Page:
A LONG-TIME EDITOR, first for William Wyler and then for Norman Jewison, Hal Ashby was nearly forty when Jewison produced his directorial debut, The Landlord (1970), and while the visual tact of Wyler and the social consciousness of Jewison never left him, Ashby brought to his own productions a distinctive flavor that was his alone. He was such a dedicated pot smoker that his friends sometimes called him “Hashby,” and he would direct his films with a kind of advanced on-set stoner passivity, his touch so light that it often seemed like benign neglect. But it was Hashby’s ability to recede into the background that enabled some very talented performers to unleash their wildest instincts, and it was Hashby’s ever-ready and undemanding affection–the fuzzy-soft, bleary-eyed bemusement with which he regarded people–that gave his films their distinctive vibe, that imbued his characters with something like a state of grace.
THE PEOPLE IN Hal Ashby’s movies are nearly always hemmed in visually. They’re stuck in rooms that feel airless, suffocating, and when they do manage to slip outside, the flickering light on the horizon invariably looks tired-out and unwelcoming. As a director, Ashby shied away from wide widescreen (almost all of his films are shot in 1:85:1), and though he worked with a lot of different and distinguished cameramen, he remained constant in his near-obsession with interiors lit by sickly electric lights. The low-wattage lamps in his frames wage a limp battle with daylight struggling dimly through the window panes, and in his best movie, the miraculous Being There (1979), natural light is shut out entirely by ghostly curtains. There is no other comedy I know of that has such a relentlessly funereal look, as if it were a corpse laid out to rest at a memorial service where attendees are encouraged to giggle softly.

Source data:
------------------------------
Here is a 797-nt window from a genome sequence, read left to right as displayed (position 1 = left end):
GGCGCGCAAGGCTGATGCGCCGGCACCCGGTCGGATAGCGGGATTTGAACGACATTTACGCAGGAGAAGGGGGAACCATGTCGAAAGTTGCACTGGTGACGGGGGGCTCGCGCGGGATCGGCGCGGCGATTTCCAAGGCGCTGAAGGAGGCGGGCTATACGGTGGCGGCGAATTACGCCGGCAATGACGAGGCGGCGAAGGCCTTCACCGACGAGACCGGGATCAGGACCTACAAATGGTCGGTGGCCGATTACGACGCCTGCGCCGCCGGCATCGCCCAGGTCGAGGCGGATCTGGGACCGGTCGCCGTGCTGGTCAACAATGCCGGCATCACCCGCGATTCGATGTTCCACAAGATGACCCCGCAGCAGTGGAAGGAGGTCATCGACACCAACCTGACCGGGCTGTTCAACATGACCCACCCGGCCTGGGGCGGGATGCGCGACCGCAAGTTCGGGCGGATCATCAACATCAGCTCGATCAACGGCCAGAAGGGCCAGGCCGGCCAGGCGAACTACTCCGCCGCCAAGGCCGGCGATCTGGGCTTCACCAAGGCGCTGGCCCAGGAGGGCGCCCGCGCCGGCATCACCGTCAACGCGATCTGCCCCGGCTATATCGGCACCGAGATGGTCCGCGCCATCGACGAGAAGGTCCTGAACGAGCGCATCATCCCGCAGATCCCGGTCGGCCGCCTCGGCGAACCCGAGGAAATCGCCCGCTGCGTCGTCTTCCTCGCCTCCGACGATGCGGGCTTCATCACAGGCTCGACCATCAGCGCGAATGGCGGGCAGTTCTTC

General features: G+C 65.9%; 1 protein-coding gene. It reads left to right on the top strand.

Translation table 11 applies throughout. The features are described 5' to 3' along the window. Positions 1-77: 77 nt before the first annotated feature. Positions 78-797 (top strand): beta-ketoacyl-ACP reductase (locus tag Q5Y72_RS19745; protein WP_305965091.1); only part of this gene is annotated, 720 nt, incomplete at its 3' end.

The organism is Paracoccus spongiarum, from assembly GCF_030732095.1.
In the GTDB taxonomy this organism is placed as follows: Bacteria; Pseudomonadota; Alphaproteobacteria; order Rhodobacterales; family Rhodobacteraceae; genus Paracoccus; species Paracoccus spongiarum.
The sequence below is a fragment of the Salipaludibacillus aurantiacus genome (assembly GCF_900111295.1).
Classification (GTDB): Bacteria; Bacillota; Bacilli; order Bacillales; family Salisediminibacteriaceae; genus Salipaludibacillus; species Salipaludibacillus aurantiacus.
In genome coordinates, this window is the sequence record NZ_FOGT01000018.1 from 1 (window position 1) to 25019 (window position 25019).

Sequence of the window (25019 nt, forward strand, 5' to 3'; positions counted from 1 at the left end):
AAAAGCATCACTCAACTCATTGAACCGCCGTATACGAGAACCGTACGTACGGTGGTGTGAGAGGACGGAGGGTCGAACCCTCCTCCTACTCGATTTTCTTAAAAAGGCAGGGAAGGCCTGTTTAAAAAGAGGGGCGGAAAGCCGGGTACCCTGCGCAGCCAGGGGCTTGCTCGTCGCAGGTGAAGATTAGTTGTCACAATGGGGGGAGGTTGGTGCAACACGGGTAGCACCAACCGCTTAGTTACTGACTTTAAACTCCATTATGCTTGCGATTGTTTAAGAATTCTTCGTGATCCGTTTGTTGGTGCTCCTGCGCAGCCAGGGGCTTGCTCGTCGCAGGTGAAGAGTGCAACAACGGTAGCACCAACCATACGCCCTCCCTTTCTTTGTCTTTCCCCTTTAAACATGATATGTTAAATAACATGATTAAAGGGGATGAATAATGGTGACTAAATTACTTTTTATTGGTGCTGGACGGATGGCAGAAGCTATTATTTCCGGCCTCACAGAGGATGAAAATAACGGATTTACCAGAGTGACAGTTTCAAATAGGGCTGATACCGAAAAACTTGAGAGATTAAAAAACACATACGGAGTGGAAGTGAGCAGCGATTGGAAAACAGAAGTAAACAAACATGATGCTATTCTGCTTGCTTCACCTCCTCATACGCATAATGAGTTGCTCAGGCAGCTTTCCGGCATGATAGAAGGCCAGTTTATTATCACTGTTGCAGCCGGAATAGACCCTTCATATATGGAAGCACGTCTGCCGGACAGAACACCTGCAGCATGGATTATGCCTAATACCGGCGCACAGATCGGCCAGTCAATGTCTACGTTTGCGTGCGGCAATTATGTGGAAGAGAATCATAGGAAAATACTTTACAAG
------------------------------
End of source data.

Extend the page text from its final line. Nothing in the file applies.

The Landlord strikes a visual balance between the vanilla ice cream-white world of a wealthy WASP family and the rich, dark shadows that pooled in the rundown tenements of Park Slope, 1970. (This was the beginning of the era of Gordon Willis, cinematographer on The Landlord and countless other landmarks, a period in which comedies were allowed to look like Rembrandts). In general, Ashby likes to view his characters from a slight distance. He saves his close-ups for privileged moments when he needs to establish greater intimacy, such as the slow emotional striptease done by The Landlord‘s Francine (Diana Sands) where she confesses to rich boy Elgar (Beau Bridges) that she was once crowned “Miss Sepia 1957.” Her mother made a lamp out of her trophy, she says, and then sighs, “I liked it better when it was a cup.” Ashby photographs the burgeoning relationship between Bridges and Sands with a red light that submerges their faces and surroundings in its warmly saturated depths. It’s the one time that the depressed electric light in an Ashby film actually does anyone some good. It’s also the most romantic scene Ashby ever filmed.